fbpx
facebook app symbol  twitter  linkedin  instagram 1
 

The Poarch Band of Creek Indians, the only federally recognized tribe in Alabama, was recently awarded the Solid Waste Infrastructure for Recycling (SWIFR) Grant for Tribes in the amount of $787,397 from the Environmental Protection Agency, as part of a grant program funded through the Bipartisan Infrastructure Law (BIL).

The SWIFR Grant Program is a covered program under the Justice40 Initiative which aims to deliver 40 percent of the overall benefits of climate, clean energy, affordable and sustainable housing, clean water, and other investments to disadvantaged communities.  

The tribe has been working with officials at the city of Brewton, Alabama for several years to grow a healthy relationship for both environmental education and active recycling efforts. “This valuable investment will give us the opportunity to continue to improve waste material management in our communities, and greatly enhance our recycling abilities,” said Yank Lovelace, Mayor of Brewton.   

Never miss Indian Country’s biggest stories and breaking news. Sign up to get our reporting sent straight to your inbox every weekday morning. 
  

“Through this grant, we will be able to conduct a recycling feasibility and sustainability study to make improvements needed, provide education and outreach, as well as increase community recycling by providing more community recycling containers,” Kristi Weatherford, Poarch Band of Creek Indians Director of Environmental Programs said. “We are excited to continue our work with local partners like the City of Brewton, in growing a healthy relationship for both environmental education and active recycling efforts.”

The partnership between the Poarch Band of Creek Indians and the City of Brewton has been key for growing environmental efforts in the rural portion of the state and has been identified as a successful model for other small towns to follow. While other cities may be abandoning their recycling efforts, the Poarch Band of Creek Indians are looking to expand both availability to the public, and a growing list of recyclables.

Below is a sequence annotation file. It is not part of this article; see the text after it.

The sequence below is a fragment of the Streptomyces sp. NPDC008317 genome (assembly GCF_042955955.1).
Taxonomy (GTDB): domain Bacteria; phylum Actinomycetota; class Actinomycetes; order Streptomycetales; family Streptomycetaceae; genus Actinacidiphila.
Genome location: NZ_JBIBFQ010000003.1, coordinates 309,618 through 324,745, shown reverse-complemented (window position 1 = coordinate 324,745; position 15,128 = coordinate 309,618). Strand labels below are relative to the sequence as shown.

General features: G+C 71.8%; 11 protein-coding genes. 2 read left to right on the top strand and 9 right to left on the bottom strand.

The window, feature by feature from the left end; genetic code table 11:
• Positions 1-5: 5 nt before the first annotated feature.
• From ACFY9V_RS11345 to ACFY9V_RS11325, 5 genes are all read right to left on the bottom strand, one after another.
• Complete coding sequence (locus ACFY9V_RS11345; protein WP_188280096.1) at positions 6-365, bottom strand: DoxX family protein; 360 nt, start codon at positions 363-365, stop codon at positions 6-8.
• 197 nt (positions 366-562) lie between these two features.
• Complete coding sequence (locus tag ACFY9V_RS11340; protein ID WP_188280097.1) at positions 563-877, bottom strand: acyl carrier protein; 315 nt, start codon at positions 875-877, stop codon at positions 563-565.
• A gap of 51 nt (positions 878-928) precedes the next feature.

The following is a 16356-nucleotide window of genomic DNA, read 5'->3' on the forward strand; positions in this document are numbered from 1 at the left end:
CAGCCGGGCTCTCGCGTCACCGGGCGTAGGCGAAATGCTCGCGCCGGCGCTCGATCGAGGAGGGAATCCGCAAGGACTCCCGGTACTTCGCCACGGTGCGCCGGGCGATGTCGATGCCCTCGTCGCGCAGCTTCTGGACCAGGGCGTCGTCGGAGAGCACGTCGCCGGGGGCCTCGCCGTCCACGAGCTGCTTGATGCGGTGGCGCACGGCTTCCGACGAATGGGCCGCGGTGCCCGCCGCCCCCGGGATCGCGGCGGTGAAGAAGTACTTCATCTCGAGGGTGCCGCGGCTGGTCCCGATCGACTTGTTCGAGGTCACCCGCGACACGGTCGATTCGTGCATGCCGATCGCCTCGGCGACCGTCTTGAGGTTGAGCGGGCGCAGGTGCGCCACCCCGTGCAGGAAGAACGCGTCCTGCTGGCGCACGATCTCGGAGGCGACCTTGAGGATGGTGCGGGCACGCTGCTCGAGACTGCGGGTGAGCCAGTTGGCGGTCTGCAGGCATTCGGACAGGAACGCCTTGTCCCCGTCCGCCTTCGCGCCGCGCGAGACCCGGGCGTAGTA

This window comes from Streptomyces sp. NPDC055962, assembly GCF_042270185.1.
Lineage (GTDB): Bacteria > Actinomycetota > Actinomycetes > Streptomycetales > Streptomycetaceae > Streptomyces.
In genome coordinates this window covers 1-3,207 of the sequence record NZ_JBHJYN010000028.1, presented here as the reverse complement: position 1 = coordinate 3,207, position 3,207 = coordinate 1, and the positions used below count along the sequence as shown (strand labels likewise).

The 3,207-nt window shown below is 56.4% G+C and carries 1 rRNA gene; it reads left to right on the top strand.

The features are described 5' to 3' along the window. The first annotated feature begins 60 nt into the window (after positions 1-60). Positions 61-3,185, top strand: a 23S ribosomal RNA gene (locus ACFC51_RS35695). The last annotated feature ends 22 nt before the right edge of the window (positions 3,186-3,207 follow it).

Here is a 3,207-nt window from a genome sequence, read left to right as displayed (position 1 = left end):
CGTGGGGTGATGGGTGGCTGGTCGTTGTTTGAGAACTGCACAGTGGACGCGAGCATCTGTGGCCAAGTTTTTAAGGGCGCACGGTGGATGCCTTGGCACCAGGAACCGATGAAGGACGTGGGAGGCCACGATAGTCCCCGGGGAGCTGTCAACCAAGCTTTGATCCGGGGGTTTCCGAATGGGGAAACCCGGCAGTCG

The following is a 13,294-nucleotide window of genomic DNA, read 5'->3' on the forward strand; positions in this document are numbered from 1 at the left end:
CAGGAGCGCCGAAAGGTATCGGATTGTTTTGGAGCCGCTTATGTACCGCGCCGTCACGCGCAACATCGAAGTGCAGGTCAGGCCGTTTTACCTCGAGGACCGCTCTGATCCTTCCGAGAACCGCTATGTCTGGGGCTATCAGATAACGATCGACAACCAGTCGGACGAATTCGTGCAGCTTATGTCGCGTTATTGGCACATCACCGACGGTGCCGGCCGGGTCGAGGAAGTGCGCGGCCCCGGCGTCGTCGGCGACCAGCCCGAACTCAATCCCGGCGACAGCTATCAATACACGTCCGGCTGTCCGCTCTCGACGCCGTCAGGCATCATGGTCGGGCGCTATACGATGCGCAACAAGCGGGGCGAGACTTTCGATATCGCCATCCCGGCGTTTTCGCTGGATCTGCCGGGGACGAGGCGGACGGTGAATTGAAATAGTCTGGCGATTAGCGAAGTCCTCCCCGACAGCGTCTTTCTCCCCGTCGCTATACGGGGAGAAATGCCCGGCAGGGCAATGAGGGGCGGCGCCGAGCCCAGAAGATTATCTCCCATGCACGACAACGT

Currently, the Poarch Band of Creek Indians Recycling program, located at 4447 Hwy 21 South, Atmore, AL, accepts a variety of materials from the community including, paper, cardboard, plastic bottles, aluminum cans, as well as electronics, appliances, light bulbs, household batteries, ink cartridges, and toner.

The Poarch Band of Creek Indians hosts an annual Household Hazardous Waste and Electronic Recycling Event annually for the entire community, which is scheduled for April 27, 2024.

More Stories Like This

Makah Indian Tribe Gets Nearly $300K for Ocean Mapping
New Rules Strengthen Endangered Species Act, Department of the Interior Announces
Suffolk County, New York Changes Aquaculture Program Acronym from 'SCALP'
World Water Day 2024: "Water for Peace"

Native Perspective.  Native Voices.  Native News. 

We launched Native News Online because the mainstream media often overlooks news that is important is Native people. We believe that everyone in Indian Country deserves equal access to news and commentary pertaining to them, their relatives and their communities. That's why the story you’ve just finished was free — and we want to keep it that way, for all readers.  We hope you'll consider making a donation to support our efforts so that we can continue publishing more stories that make a difference to Native people, whether they live on or off the reservation. Your donation will help us keep producing quality journalism and elevating Indigenous voices. Any contribution of any amount — big or small — gives us a better, stronger future and allows us to remain a force for change. Donate to Native News Online today and support independent Indigenous-centered journalism. Thank you.

 
About The Author
Native News Online Staff
Author: Native News Online StaffEmail: This email address is being protected from spambots. You need JavaScript enabled to view it.
Native News Online is one of the most-read publications covering Indian Country and the news that matters to American Indians, Alaska Natives and other Indigenous people. Reach out to us at [email protected].